FIRST LESSON Genesis 21:8-21 (p. 29)
SECOND LESSON Matthew 10:24-39 (p. 1511)
SERMON: “Follow the Leader” “Who Is My Leader?”
The mother of four young boys often had difficulty curbing their energy, especially in church. But when her minister preached on “turning the other cheek,” the boys gave him their undivided attention. “No matter what others do to us,” he said, “we should never try to ‘get even.’”
That afternoon the youngest boy came into the house crying. Between sobs he said he’d kicked one of his brothers, who then kicked him in return.
“I’m sorry you’re hurt,” his mother said. “But you shouldn’t go
around kicking people.”
Still choking back tears, he replied, “But the preacher said he isn’t supposed to kick me back.”
There may be times in life when we feel like the world is against us, kicking us, including our family members.
37 ”Anyone who loves their father or mother more than me is not worthy of me; anyone who loves their son or daughter more than me is not worthy of me. 38 Whoever does not take up their cross and follow me is not worthy of me. 39 Whoever finds their life will lose it, and whoever loses their life for my sake will find it.
Jesus said, 34 ”Do not suppose that I have come to bring peace to the earth. I did not come to bring peace, but a sword. 35 For I have come to turn
“‘a man against his father, a daughter against her mother, a daughter-in-law against her mother-in-law— 36a man’s enemies will be the members of his own household.’
That sounds like pretty serious stuff. People who earnestly and sincerely profess that they are followers of Jesus Christ frequently disagree, sometimes about trivial matters and sometimes about deeply held convictions. It rarely convinces the rest of the world to believe in Jesus as the Prince of Peace. Some claim the others will not go to heaven; retaliate with name-calling and intimidation. One of the strengths of our Presbyterian tradition is an understanding that people of good conscience can disagree – sometimes vehemently.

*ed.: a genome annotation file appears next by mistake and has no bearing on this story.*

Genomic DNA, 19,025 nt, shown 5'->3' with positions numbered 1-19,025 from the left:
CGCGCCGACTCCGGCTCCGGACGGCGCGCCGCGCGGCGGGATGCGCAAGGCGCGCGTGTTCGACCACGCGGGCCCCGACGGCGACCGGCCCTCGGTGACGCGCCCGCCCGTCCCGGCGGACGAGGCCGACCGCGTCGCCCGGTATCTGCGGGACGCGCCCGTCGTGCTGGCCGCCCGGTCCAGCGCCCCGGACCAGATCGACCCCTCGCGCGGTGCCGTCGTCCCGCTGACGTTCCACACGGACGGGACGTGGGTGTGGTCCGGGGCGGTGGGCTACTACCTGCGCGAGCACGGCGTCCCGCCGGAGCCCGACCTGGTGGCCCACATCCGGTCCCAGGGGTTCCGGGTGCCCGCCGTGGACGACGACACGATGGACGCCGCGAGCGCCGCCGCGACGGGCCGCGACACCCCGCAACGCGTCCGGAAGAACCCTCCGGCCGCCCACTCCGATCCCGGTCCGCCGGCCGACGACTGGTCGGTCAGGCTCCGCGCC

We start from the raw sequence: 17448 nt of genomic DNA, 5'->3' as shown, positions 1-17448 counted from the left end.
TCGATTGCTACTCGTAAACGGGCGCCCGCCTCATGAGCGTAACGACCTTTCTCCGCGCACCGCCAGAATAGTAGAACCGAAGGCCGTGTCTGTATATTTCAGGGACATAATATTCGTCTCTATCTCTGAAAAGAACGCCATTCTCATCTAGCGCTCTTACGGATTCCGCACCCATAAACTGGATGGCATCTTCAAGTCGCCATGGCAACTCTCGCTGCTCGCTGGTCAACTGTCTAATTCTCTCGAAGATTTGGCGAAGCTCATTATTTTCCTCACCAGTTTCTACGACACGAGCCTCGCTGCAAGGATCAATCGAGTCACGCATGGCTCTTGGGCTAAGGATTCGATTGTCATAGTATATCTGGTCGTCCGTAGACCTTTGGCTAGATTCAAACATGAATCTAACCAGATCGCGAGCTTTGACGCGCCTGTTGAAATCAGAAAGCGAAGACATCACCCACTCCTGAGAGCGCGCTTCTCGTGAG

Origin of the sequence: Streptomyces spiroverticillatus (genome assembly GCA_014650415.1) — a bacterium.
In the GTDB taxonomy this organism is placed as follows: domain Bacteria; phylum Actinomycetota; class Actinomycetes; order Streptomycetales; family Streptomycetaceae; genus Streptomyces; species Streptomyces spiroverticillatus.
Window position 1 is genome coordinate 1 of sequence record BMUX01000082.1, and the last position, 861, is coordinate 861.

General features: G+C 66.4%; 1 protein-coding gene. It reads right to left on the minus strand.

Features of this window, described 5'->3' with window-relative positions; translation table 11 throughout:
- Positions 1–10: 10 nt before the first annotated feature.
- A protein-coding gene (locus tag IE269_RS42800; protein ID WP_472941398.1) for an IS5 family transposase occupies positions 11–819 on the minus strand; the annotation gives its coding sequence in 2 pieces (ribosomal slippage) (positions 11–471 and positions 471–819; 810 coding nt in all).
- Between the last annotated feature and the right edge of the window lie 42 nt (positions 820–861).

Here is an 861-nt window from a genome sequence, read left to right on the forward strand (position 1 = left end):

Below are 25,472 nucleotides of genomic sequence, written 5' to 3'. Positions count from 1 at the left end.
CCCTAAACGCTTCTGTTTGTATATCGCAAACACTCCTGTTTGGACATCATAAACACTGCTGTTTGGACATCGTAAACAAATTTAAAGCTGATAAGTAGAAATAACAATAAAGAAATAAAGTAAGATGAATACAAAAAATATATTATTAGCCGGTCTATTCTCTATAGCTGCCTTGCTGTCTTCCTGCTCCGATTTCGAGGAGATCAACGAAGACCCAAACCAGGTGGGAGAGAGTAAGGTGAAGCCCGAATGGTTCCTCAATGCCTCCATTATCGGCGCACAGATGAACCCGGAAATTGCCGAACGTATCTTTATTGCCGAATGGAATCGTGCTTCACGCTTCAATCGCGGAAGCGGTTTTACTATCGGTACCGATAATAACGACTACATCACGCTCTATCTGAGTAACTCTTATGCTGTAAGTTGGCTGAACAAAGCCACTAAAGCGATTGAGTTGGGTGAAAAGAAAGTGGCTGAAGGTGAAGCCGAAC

Whenever a person follows the Word of God there will always be someone to oppose him/her. Anyway you look at it, when you follow Jesus, you will have opposition at times.
In the text from Matthew, Jesus tells us not to be afraid of those
who kill the body but cannot kill the soul. I am discovering more and more that many people are much more concerned with the here and now, with what is happening today, than they are with what will happen for all eternity. I have to work to wrap my mind around that because logic tells me that eternity is going to be a lot longer than this present life.
As many of you, though perhaps not all of you, know, during this past week the General Assembly of the PCUSA has been meeting in Detroit. Of all the issues up for consideration, surely none is as controversial as that of marriage. The assembly approved what is called an “Authoritative Interpretation,” recommended by the Assembly Committee on Civil Union and Marriage Issues. That it is an “Authoritative Interpretation means that unlike overtures to change the Book of Order that must go to the presbyteries for approval, it takes effect immediately. This Authoritative Interpretation allows for pastoral discretion to perform “any such marriage they believe the Holy Spirit calls them to perform where legal by state law.
They also approved a change of language in the Book of Order to indicate that ‘marriage involves a unique commitment between two people, traditionally a man and a woman.” This will require ratification by the presbyteries.
A pastoral letter was sent to the churches from the Moderator of the General Assembly, the Stated Clerk and the Executive Director of the Presbyterian Mission agency, announcing these decisions and commenting that they “came with much thought, discussion and prayer” and acknowledging that the PCUSA will be interpreting these actions for some time.